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How to prepare financially for a natural disaster

Posted by Garick Giroir on June 24, 2021

Hurricane disaster money financial preparedness

Natural disasters can appear at your doorstep with little or no warning. It pays to be prepared.

We recently sat down with Jennifer Buras to discuss steps you can take to ensure your finances weather the storm during hurricane season. During this chat, Jennifer took questions from viewers and offered tips on how to prepare financially for a natural disaster.

Watch the full Q&A video below or keep scrolling to read the condensed version.

How to prepare financially for a natural disaster

 

 

Jenny, why is it so important to have an emergency fund during hurricane season?

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Emergency funds come in handy for evacuation expenses. You never know when you're going to have to get gas, food, lodging or even a rental car. If things get really bad, your job might not be there for you when you return home. In that situation, you'll need three to six months of expenses saved up to help you pay your mortgage, groceries, etc.

It's important to keep your emergency funds separate from your regular savings, so you don't tap into it during vacation or something. You don't want to be tempted to get into it, so set the money aside to be used only for emergencies.

Is it better to have cash or credit cards when preparing for some kind of disaster?

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It's smart to carry a mix of both cash and credit card. Personally, I have needed both. I highly recommend having cash in different denominations: Ones, fives, 10s, 20s. Because if you just simply get $50 and $100 bills, some businesses might not be able to make change for you.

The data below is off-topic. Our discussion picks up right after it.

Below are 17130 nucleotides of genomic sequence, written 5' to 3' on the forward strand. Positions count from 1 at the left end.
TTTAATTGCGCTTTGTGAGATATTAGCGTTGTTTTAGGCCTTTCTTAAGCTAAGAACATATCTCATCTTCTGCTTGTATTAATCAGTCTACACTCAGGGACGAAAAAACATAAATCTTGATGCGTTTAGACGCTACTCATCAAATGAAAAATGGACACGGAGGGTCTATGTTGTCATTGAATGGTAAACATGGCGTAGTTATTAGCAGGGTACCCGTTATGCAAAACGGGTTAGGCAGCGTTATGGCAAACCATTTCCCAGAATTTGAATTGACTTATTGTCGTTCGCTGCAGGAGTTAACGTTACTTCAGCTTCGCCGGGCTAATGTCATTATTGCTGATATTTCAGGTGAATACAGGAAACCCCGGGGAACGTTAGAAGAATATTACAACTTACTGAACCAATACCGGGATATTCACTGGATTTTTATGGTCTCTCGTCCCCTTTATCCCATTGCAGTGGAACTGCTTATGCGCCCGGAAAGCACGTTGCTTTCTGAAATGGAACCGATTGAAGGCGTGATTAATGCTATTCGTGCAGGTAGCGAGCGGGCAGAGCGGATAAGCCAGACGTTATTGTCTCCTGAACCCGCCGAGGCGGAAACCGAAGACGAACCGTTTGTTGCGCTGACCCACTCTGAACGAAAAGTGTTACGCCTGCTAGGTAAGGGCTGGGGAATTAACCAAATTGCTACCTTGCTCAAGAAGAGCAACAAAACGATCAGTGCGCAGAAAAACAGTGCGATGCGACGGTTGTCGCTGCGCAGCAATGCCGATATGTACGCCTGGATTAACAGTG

In today's society, we don't tend to carry a lot of cash. We're swipers of credit and debit cards. However, based on what I've seen in previous storms, if the electricity or internet goes out, there's a chance some of those electronic devices will not be able to read your card.

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That's true. Cash is queen during hurricanes.

How helpful is online banking and e-services for managing your finances during and after a natural disaster?

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I strongly recommend you become familiar with your financial institution's online banking platform in advance. Make sure you have your username, password, all that saved so that if you get locked out, you know how to unlock yourself. Become familiar with that. 

I WOULD LIKE TO CONSOLIDATE MY DEBT.

What documents should you prepare ahead of time in case you have to evacuate quickly? 

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We always talk about hurricane survival kits. This would be your financial survival kit. It's great to have a folder set aside with a stash of cash, your checkbook and credit cards. You'll want to have your marriage certificates, your birth certificates, passports, and maybe some of your retirement savings or life insurance policies. If you're one of those people that has a binder or notebook you use to keep track of the bills, grab that also so you can stay on time with payments during your evacuation.

Keep it all in a waterproof or fireproof box so you can just grab and go.

Download the apps, have everything readily available. And definitely bring your cellphone charger. You got to have that when you're evacuating.

Speaking of evacuation, how can members access their money at Louisiana FCU if they leave the state?

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It's true that you're not going to find a Louisiana FCU branch on every corner. However, our credit union is part of the shared branch network which allows about 5,000 other credit unions in the United States to help our members out. For example, if you're evacuating to Dallas, Texas and you know the zip code, text that zip code to 91989 and you'll receive a list of all the shared branches in that area, plus ATMs that provide fee-free service. You can use those credit unions like you would your own; Make deposits, withdrawals and loan payments.

As a member of Louisiana FCU, you're always going to have access to your money. We're going to be there for you, whether it's at a shared branch or through our mobile banking platform. We are going to be there for you, I promise.

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